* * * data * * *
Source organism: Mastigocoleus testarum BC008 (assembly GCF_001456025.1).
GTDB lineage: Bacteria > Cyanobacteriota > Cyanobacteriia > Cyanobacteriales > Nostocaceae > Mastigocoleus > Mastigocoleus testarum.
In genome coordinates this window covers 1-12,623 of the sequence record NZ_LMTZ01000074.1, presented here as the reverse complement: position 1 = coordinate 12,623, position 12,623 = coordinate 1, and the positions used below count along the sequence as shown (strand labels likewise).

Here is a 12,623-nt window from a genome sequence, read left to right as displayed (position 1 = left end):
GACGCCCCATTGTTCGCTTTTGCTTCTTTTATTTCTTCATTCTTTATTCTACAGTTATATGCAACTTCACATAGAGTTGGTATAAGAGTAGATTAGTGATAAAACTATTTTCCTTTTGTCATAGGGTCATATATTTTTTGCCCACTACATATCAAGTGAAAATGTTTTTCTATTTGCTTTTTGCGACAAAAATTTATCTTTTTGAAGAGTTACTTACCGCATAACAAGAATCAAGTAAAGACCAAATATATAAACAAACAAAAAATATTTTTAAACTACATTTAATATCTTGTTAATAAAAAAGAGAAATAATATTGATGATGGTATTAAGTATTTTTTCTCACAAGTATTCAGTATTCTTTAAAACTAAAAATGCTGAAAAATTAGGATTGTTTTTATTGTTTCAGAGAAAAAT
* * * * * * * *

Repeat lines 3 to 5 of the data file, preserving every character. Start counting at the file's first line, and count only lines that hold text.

In genome coordinates this window covers 1-12,623 of the sequence record NZ_LMTZ01000074.1, presented here as the reverse complement: position 1 = coordinate 12,623, position 12,623 = coordinate 1, and the positions used below count along the sequence as shown (strand labels likewise).

Here is a 12,623-nt window from a genome sequence, read left to right as displayed (position 1 = left end):
GACGCCCCATTGTTCGCTTTTGCTTCTTTTATTTCTTCATTCTTTATTCTACAGTTATATGCAACTTCACATAGAGTTGGTATAAGAGTAGATTAGTGATAAAACTATTTTCCTTTTGTCATAGGGTCATATATTTTTTGCCCACTACATATCAAGTGAAAATGTTTTTCTATTTGCTTTTTGCGACAAAAATTTATCTTTTTGAAGAGTTACTTACCGCATAACAAGAATCAAGTAAAGACCAAATATATAAACAAACAAAAAATATTTTTAAACTACATTTAATATCTTGTTAATAAAAAAGAGAAATAATATTGATGATGGTATTAAGTATTTTTTCTCACAAGTATTCAGTATTCTTTAAAACTAAAAATGCTGAAAAATTAGGATTGTTTTTATTGTTTCAGAGAAAAAT